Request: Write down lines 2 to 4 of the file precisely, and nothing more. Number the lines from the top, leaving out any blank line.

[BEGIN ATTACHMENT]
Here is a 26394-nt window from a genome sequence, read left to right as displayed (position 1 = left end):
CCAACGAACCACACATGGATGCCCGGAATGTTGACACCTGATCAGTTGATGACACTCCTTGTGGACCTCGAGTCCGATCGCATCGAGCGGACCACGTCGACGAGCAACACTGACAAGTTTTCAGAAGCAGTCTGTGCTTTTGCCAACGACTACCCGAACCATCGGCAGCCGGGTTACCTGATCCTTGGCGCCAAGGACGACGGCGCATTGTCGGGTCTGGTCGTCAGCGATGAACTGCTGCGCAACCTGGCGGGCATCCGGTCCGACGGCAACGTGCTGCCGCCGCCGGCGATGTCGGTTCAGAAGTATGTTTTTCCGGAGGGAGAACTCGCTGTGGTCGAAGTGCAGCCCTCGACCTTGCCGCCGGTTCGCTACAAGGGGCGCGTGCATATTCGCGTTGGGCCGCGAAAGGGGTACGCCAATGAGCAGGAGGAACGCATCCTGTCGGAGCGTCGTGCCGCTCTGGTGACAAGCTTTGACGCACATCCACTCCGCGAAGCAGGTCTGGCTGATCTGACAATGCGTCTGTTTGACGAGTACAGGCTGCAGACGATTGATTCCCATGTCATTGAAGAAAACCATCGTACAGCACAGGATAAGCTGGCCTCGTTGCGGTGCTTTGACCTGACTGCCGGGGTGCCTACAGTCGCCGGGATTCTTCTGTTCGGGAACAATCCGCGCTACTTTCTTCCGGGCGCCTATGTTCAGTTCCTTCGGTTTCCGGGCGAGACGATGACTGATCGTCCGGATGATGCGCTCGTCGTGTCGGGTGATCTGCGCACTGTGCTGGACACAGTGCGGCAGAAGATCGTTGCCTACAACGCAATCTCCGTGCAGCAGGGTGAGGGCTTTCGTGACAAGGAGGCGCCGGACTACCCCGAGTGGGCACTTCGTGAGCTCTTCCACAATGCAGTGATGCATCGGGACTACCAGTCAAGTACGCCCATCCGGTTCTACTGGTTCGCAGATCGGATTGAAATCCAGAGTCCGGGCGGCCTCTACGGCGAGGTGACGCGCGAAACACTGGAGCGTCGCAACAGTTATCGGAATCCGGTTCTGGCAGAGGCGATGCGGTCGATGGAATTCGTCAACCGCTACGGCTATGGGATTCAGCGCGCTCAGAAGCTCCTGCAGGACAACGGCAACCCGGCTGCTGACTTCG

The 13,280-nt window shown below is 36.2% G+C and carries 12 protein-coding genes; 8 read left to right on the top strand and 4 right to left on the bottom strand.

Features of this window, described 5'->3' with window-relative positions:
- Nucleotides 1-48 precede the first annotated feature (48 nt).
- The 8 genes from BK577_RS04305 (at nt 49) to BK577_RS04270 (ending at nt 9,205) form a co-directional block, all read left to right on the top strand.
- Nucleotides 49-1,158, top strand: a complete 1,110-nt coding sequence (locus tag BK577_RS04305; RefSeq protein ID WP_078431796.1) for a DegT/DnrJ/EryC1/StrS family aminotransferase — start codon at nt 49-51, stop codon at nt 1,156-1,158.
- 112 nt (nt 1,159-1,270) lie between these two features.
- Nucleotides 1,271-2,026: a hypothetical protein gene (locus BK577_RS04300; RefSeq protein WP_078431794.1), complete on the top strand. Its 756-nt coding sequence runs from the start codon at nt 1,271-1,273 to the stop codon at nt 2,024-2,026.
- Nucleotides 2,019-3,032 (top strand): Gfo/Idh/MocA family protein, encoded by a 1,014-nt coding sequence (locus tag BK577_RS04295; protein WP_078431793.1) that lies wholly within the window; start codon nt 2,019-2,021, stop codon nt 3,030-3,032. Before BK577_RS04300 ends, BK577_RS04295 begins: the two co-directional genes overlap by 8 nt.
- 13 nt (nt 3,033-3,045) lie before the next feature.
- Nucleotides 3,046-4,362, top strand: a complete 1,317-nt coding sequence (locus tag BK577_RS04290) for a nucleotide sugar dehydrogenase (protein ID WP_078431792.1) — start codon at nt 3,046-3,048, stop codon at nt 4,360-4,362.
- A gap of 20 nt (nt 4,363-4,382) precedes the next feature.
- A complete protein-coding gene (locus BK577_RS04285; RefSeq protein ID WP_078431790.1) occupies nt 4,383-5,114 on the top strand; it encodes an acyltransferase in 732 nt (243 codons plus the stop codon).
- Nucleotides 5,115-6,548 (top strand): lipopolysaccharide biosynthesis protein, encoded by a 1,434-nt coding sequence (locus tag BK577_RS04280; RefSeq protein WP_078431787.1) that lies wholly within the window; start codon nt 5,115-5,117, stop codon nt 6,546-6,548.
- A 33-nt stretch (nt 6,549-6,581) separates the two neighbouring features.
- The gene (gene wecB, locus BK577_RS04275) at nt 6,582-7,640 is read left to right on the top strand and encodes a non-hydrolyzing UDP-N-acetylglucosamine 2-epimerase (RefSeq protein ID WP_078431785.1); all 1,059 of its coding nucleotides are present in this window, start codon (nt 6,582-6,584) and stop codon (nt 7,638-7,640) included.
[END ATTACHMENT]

CCAACGAACCACACATGGATGCCCGGAATGTTGACACCTGATCAGTTGATGACACTCCTTGTGGACCTCGAGTCCGATCGCATCGAGCGGACCACGTCGACGAGCAACACTGACAAGTTTTCAGAAGCAGTCTGTGCTTTTGCCAACGACTACCCGAACCATCGGCAGCCGGGTTACCTGATCCTTGGCGCCAAGGACGACGGCGCATTGTCGGGTCTGGTCGTCAGCGATGAACTGCTGCGCAACCTGGCGGGCATCCGGTCCGACGGCAACGTGCTGCCGCCGCCGGCGATGTCGGTTCAGAAGTATGTTTTTCCGGAGGGAGAACTCGCTGTGGTCGAAGTGCAGCCCTCGACCTTGCCGCCGGTTCGCTACAAGGGGCGCGTGCATATTCGCGTTGGGCCGCGAAAGGGGTACGCCAATGAGCAGGAGGAACGCATCCTGTCGGAGCGTCGTGCCGCTCTGGTGACAAGCTTTGACGCACATCCACTCCGCGAAGCAGGTCTGGCTGATCTGACAATGCGTCTGTTTGACGAGTACAGGCTGCAGACGATTGATTCCCATGTCATTGAAGAAAACCATCGTACAGCACAGGATAAGCTGGCCTCGTTGCGGTGCTTTGACCTGACTGCCGGGGTGCCTACAGTCGCCGGGATTCTTCTGTTCGGGAACAATCCGCGCTACTTTCTTCCGGGCGCCTATGTTCAGTTCCTTCGGTTTCCGGGCGAGACGATGACTGATCGTCCGGATGATGCGCTCGTCGTGTCGGGTGATCTGCGCACTGTGCTGGACACAGTGCGGCAGAAGATCGTTGCCTACAACGCAATCTCCGTGCAGCAGGGTGAGGGCTTTCGTGACAAGGAGGCGCCGGACTACCCCGAGTGGGCACTTCGTGAGCTCTTCCACAATGCAGTGATGCATCGGGACTACCAGTCAAGTACGCCCATCCGGTTCTACTGGTTCGCAGATCGGATTGAAATCCAGAGTCCGGGCGGCCTCTACGGCGAGGTGACGCGCGAAACACTGGAGCGTCGCAACAGTTATCGGAATCCGGTTCTGGCAGAGGCGATGCGGTCGATGGAATTCGTCAACCGCTACGGCTATGGGATTCAGCGCGCTCAGAAGCTCCTGCAGGACAACGGCAACCCGGCTGCTGACTTCG

The 13,280-nt window shown below is 36.2% G+C and carries 12 protein-coding genes; 8 read left to right on the top strand and 4 right to left on the bottom strand.

Features of this window, described 5'->3' with window-relative positions: